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10. Mr. Gapes: To ask the Secretary of State for Northern Ireland if he will make a statement on steps he is taking to prevent criminals from profiting from unlawful activities in Northern Ireland. 
Mr. Ingram: On 25 September, the Secretary of State announced the establishment of a multi-agency task force in Northern Ireland to tackle organised crime. The task force and its subgroups continue to meet to prepare a
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Northern Ireland organised crime strategy for 2001-02. I should also mention that the police and other agencies in Northern Ireland continue with successful operations against organised criminals. In answer to a question on 20 December, I gave just two examples. Customs and Excise had seized 45 million illegal cigarettes in the first three quarters of this financial year; and had closed 13 fuel plants, thereby preventing some 40 million litres of illicit fuel entering the Northern Ireland economy.
Mr. Ingram: The Government have set a specific target within the current policing plan for 2000-01 to achieve a detection rate for violent crimes of at least 50 per cent. Provisional figures for the period April 2000 to September 2000 indicate a clearance rate of 53.6 per cent.
11. Mr. Donaldson: To ask the Secretary of State for Northern Ireland how many illegal weapons have been decommissioned by each of the terrorist organisations in Northern Ireland since the Belfast agreement. 
Mr. Ingram: Mr. Ramaphosa and Mr. Ahtisaari have reported that they have completed their second inspection of several IRA arms dumps. It represents further progress and an honouring of commitments given at the beginning of May. I am confident the inspectors will report any further progress that has been made when they deem it appropriate to do so.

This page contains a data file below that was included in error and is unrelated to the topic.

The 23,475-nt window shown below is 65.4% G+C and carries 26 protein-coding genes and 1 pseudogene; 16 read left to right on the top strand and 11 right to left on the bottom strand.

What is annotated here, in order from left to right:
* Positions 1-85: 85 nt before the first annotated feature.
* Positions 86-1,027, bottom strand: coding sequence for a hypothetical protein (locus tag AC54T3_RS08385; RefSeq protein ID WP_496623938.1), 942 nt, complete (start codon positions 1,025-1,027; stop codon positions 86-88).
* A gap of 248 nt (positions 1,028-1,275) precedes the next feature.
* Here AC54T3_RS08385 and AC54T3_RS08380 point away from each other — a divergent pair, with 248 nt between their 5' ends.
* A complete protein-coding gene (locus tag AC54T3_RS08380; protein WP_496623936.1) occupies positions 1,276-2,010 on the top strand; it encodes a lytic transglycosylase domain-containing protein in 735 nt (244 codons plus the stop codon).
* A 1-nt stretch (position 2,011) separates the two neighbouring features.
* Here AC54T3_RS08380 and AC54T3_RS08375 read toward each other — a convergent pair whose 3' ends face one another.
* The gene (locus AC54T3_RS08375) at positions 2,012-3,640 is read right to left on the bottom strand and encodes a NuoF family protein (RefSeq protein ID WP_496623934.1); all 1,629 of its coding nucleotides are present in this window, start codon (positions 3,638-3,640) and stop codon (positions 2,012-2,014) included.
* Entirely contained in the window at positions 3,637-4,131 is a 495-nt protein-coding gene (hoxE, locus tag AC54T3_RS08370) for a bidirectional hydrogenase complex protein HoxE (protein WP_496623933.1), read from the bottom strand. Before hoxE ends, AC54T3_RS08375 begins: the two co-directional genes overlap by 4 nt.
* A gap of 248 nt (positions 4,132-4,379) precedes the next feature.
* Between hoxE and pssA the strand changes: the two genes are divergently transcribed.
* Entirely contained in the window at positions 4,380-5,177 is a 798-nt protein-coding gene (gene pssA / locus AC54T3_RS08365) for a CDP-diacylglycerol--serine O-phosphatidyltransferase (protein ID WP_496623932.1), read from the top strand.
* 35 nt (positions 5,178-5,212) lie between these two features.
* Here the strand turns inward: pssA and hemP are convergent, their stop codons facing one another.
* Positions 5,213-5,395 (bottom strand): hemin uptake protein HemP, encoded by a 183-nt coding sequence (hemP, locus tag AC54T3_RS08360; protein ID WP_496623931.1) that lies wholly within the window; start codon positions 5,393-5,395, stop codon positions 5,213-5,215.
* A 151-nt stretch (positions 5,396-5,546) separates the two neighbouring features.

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15. Mr. Burgon: To ask the Secretary of State for Northern Ireland what further discussions have been held with General John de Chastelain about the decommissioning of illegally held weapons in Northern Ireland. 
Mr. Ingram: Under the Good Friday agreement, the Decommissioning Commission operates as an independent body to resolve the decommissioning issue. The commission has provided written reports on progress on a number of occasions.
Mr. Ingram: The Government remain committed to the new beginning in policing in Northern Ireland. This requires the implementation of the Police Act and a wide range of other changes. A revised, detailed implementation plan setting out the position on the recommendations of the Independent Commission on Policing in Northern Ireland, including the extensive progress that has already been made, will be published shortly.
Mr. Ingram: The Chief Constable recently announced a number of further normalisation measures including the demolition of the six Fermanagh patrol bases, the closure and demolition of Long Kesh army base and the closure of Strand road holding centre. Three of the Fermanagh patrol bases have been demolished and work has begun on the remaining three.
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Mr. Ingram: The Secretary of State keeps the status of all ceasefires under continual review. We receive regular briefings on the security situation from the Chief Constable and senior security advisers. He will not hesitate to act against any organisation not observing a complete and unequivocal ceasefire.
24. Mr. McGrady: To ask the Secretary of State for Northern Ireland what discussions he plans to hold with the Chief Constable concerning the level of on-street violence in Northern Ireland; and if he will make a statement. 
Mr. Ingram: The Secretary of State regularly discusses a range of issues with the Chief Constable of the Royal Ulster Constabulary. The Secretary of State is confident that the Chief Constable is doing everything possible, within the resources he has available, to tackle incidents of violent crime in the Province.
25. Mr. Beggs: To ask the Secretary of State for Northern Ireland what steps he is taking to help achieve agreement between interested parties which will enable previously controversial parades to proceed without causing public disorder in future. 
Mr. Ingram: The Government are still firmly of the opinion that the most satisfactory resolution to problem parades is agreement at local level. If all sides work constructively together on the last initiative led by Mr. Currin, there may be hope for a successful outcome in the future.
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